In the proud tradition of this blog I’m holding a new smallest number tournament. The rules of this wonderful game are as follows:

- Each player chooses an integer greater than zero.
- If more than one player chooses the same number, that number is disqualified.
- The player who played the smallest number that didn’t get disqualified wins.

For example, if Bernie plays 1, Joan plays 2 and Dave plays 5, Bernie wins, because he played the smallest number. But if there had been an extra participant, Frank, who had also played 1, Joan would have won, because 1 would have been disqualified and 2 was the next smallest number played.

But this time I don’t want you to play the game – I want you to write a small program that plays the game. There are two ways to participate in this contest

Firstly, you can write a Python class that has at least the following methods (all of these except play() can just pass):

- announce_num_players(integer): take an integer giving the number of participants in the tournament, don’t return anything
- announce_game_length(integer): take an integer giving the number of rounds that will be played, don’t return anything
- get_ready(): do any final initialization
- announce_result(result): take a list with all the other players’ plays from the most recent round (the same player will always occupy the same place in this list)
- play(): return your number for the round

An example minimal contestant could look like this:

class Player: def __init__(self, number = 4): self.always_play_this_number = number def get_ready(self): pass def announce_num_players(self, num): pass def announce_game_length(self, num): pass def announce_result(self, result): pass def play(self): return self.always_play_this_number |

(Always play 4 unless initialized to always play something else, and don’t do anything with the extra information.)

Secondly, you can come up with a distribution. It can be a constant distribution, with constant probabilities for each number, like this:

[0.3, 0.3, 0.3, 0.1] |

(play numbers 1-3 with a probability of 30% each and number 4 with a probability of 10%)

or a list comprehension that uses information about the number of players and rounds, like this:

[1.0/num_players for x in range(num_players)] |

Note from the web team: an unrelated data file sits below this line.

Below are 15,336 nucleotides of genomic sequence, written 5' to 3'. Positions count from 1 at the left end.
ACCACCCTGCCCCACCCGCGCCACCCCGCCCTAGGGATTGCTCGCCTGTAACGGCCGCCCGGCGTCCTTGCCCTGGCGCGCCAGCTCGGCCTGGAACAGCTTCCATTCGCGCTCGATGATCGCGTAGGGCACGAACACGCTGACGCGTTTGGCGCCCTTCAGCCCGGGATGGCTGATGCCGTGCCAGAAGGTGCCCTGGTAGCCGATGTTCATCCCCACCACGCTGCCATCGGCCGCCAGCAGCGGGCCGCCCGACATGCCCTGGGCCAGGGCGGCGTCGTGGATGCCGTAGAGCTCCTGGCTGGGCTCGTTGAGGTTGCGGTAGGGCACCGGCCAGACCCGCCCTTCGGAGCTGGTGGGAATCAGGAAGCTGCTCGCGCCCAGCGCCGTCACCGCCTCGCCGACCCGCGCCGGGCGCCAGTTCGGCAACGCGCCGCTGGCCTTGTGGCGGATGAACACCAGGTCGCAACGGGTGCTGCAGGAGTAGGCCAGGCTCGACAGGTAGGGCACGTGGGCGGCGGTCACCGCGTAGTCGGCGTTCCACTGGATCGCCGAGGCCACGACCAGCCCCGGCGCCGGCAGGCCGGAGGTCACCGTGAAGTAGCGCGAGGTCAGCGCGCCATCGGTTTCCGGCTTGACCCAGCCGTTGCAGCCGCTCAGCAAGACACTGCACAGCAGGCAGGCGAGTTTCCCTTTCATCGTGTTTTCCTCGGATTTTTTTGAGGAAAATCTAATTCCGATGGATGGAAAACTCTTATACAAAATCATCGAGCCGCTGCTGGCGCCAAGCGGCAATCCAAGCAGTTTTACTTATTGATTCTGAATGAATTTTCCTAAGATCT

(play numbers up to the number of players with equal probability)

or any other convenient-to-me way of describing a distribution in list form.

Submissions are open until I’m satisfied that most people I know who might be interested have had time to come up with a submission. I will be happy to help with the programming if you’d like. I will be participating myself, but I promise I will not use information from other submissions.

Send submissions to my email address which should be visible in the side panel, preferably with a subject like “Smallest number challenge”.

The prize is the joy of participation, and it will be given to all participants!

**Details about the tournament arrangements**

I will score each tournament in at least two ways: the official way and Vadim’s zero-sum way.

- In the official scoring, a player who plays a winning move receives one point. A player who doesn’t play a winning move receives zero points.
- In Vadim’s zero-sum scoring for n-player tournaments, the winner gets n-1 points, losers get -1 point, and if there’s no winner, everyone gets 0 points.

I will run several tournaments with varying numbers of rounds, all with the full complement of participating players.

The tournament-running program will always call announce_game_length() and announce_num_players() for each player before a tournament starts, and announce_result() every time a round has been completed. Players that support the special value None as an argument from these functions will participate in a special tournament where the players don’t get this information.

I’m in. Might take some time though.

Vadim

How are points counted? 1 point for win and 0 for non-win or something else like -1 for losing etc?

vadim

I’d be a zero-sum game for instance by giving the winner n-1 points, losers -1 and in case of a draw everyone gets 0. Where n is the nr of the players.

vadim

when you run a tournament, are the algorithms given the number of rounds in advance?

vadim

I’ll add some details. Why do you like the zero-sum system? Sounds to me like the wins become too valuable with a large number of players.

Yeah, the API functions for announcing game length, number of players and previous results will be called whenever appropriate.

sam

zero-sum because even if you dont make it zero-sum, I will have to subtract other’s wins from my utility function in order to achieve “best score among players” and not just “as best score as possible no matter how others do”.

vadim